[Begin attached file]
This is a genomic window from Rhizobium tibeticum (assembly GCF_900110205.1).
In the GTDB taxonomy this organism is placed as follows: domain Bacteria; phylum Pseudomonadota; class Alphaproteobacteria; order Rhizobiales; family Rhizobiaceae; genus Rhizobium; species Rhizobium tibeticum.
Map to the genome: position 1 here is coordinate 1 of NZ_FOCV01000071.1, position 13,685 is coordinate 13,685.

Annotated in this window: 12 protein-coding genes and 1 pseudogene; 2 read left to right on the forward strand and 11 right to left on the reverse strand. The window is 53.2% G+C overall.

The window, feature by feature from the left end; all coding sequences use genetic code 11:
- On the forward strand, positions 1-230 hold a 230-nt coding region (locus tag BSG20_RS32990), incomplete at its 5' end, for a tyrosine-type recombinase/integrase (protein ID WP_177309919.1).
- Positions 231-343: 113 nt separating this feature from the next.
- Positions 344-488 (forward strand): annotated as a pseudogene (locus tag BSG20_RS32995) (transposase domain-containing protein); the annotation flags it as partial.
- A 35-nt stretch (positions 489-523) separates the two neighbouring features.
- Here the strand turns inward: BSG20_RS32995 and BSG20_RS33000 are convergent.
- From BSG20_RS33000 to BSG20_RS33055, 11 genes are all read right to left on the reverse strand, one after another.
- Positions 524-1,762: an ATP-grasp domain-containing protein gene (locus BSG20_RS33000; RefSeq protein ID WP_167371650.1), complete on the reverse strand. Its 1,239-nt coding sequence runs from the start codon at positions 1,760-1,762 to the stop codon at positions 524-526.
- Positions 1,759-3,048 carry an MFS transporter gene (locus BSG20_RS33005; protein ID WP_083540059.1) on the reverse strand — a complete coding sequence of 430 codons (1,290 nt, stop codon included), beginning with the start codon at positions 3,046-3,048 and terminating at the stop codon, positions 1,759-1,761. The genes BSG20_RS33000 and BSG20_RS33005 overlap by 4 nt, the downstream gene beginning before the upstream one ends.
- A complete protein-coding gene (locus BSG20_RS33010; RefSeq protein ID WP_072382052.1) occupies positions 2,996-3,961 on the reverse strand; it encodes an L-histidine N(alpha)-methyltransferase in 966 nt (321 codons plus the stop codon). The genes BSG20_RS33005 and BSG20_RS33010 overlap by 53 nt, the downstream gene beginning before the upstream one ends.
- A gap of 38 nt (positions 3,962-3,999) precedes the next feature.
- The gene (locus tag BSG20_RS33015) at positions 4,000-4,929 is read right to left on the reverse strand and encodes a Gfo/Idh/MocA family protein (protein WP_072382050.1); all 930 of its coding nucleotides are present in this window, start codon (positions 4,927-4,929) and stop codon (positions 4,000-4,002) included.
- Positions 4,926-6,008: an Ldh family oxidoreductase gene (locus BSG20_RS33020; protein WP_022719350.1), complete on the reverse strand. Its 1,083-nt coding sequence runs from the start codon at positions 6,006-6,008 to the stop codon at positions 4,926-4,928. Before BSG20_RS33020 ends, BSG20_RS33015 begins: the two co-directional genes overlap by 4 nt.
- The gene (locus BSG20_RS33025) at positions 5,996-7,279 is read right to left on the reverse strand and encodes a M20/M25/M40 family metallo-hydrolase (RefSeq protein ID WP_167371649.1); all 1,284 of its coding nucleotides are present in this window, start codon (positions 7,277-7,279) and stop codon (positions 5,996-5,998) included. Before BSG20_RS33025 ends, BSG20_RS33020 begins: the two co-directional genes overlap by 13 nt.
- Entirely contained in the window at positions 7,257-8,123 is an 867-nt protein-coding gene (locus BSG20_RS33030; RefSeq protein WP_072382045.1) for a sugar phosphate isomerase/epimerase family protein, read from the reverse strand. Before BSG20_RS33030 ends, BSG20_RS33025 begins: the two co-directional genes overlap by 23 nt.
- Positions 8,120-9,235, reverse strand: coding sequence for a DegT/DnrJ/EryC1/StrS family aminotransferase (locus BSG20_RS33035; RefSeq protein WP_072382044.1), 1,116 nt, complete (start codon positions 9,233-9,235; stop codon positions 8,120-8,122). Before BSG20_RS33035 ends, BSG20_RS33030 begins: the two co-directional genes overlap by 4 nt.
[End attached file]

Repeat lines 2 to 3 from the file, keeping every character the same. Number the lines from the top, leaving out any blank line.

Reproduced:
In the GTDB taxonomy this organism is placed as follows: domain Bacteria; phylum Pseudomonadota; class Alphaproteobacteria; order Rhizobiales; family Rhizobiaceae; genus Rhizobium; species Rhizobium tibeticum.
Map to the genome: position 1 here is coordinate 1 of NZ_FOCV01000071.1, position 13,685 is coordinate 13,685.